Played chin music all day on the jobs report and stumbled on a number of good and no-so-good points made by various peeps throughout the day.
–With the revisions to last year’s payroll numbers, job growth in the last few months of 2012 was pretty strong, at least by recent standards—about 200k in Nov and 250k in Dec. Re that, Dean Baker made a point worth remembering: apparently, uncertainty around the fiscal cliff wasn’t exactly dampening hiring.
I’ve got the rule that comes in very handy: I largely discount the warnings of those who can’t possibly know what they’re talking about. If people tell me firms are not hiring because they’re worried about a fiscal “cliff” that a) isn’t at all a cliff and b) is a phenomenon for which history provides no guidance, I smile pleasantly and get back to my Sudoku.
–Just taped a spot with Ezra Klein on movements in various economic indicators and once again, I loved his setup. The logic went like this:
–GDP was flat in the 4th quarter in large part due to a contraction in government spending.
–Jobs are trucking along, but at too slow a rate and the unemployment rate remains uncomfortably high.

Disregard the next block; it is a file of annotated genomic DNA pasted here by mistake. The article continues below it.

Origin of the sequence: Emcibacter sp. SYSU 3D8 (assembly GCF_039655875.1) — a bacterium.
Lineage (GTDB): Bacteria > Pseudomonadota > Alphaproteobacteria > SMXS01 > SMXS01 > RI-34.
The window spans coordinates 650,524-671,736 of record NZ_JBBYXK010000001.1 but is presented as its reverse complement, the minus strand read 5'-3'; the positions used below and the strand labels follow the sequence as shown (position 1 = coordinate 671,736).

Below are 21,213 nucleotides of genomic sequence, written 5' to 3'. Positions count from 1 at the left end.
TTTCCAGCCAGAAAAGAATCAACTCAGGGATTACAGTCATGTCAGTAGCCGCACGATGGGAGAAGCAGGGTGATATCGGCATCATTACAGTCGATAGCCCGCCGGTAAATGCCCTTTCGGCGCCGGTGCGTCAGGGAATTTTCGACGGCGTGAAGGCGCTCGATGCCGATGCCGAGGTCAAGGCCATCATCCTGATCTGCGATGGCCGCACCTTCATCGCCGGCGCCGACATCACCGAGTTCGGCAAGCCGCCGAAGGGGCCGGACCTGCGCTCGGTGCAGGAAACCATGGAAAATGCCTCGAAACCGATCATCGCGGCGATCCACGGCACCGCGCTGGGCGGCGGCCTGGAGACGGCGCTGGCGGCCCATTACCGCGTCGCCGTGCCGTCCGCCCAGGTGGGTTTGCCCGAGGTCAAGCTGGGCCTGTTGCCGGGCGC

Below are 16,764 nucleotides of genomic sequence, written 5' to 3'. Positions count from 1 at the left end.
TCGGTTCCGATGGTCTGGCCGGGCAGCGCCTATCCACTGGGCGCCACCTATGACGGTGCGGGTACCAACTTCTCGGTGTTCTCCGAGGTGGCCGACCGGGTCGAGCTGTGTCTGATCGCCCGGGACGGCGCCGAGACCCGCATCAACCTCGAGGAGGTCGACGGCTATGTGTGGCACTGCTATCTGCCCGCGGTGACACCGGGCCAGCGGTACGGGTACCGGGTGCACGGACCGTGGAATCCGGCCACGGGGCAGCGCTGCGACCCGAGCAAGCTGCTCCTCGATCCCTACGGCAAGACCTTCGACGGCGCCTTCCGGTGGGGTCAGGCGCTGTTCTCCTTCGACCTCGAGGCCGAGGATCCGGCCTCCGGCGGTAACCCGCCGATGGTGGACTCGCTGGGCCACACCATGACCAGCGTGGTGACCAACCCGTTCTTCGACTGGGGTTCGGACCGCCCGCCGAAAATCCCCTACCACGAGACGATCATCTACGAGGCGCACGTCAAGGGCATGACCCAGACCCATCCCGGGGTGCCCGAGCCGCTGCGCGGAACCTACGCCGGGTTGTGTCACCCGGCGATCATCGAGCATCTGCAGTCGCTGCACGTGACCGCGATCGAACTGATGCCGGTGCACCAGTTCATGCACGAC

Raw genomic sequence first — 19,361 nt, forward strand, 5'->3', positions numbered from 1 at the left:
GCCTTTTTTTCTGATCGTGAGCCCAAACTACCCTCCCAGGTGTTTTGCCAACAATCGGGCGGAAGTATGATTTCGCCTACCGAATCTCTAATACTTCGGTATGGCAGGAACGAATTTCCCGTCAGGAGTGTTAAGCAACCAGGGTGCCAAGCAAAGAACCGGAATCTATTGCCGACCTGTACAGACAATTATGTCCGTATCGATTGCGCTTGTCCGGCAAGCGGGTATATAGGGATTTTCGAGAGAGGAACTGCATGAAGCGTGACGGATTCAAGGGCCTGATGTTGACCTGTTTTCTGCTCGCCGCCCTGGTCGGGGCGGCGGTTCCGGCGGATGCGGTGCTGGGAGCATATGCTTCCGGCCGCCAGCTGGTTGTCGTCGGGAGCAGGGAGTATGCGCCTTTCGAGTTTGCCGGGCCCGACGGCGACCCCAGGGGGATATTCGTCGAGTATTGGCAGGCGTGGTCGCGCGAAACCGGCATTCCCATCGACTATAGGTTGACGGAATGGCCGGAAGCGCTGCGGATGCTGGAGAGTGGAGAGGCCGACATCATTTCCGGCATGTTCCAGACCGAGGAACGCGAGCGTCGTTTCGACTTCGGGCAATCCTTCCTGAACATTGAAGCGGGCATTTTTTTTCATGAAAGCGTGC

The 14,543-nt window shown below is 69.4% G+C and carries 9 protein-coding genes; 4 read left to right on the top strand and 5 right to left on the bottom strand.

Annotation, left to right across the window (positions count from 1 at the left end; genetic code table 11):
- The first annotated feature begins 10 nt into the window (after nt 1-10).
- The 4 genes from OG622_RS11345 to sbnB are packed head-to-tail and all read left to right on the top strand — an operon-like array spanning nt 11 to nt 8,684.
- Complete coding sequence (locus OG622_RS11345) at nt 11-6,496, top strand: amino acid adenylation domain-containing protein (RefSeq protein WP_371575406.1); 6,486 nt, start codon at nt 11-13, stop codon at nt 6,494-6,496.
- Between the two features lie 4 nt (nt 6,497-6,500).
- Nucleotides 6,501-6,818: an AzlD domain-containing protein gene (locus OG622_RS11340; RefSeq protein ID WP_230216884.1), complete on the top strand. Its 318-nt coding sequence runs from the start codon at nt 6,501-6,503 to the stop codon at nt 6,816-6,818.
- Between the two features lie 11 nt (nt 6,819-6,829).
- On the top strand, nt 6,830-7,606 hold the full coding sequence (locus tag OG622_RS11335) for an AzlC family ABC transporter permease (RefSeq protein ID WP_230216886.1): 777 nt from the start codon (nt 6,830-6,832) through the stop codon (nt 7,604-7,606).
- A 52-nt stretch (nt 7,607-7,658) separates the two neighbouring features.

–The stock market is on a bit of a tear, even though we just raised taxes a bit.
As I’ve stressed, real GDP growth isn’t as grim as this week’s report suggested, but the gods of data releases saw fit to provide us with a warning as to the impact of government austerity on growth at a time like this, when the private sector isn’t yet firing on all cylinders.
The figure below from GS Researchers shows the extent of fiscal drag that is or could be in the mix for 2013 in terms of its impact on GDP growth. The tax part is mostly from the loss of the payroll tax break, and the sequester is mostly the $85 billion of automatic spending cuts that will take effect in March if Congress doesn’t defuse them. And some of those bars are awfully big negatives.
So, the points are a) cut government spending now and you’ll cut growth, b) cut growth and you’ll reduce our already too weak pace of job creation. The stock market point above…that’s just a dig at the Larry Kudlow’s of the world who incessantly go on about how tax increases will kill the market, the economy, and our freedom.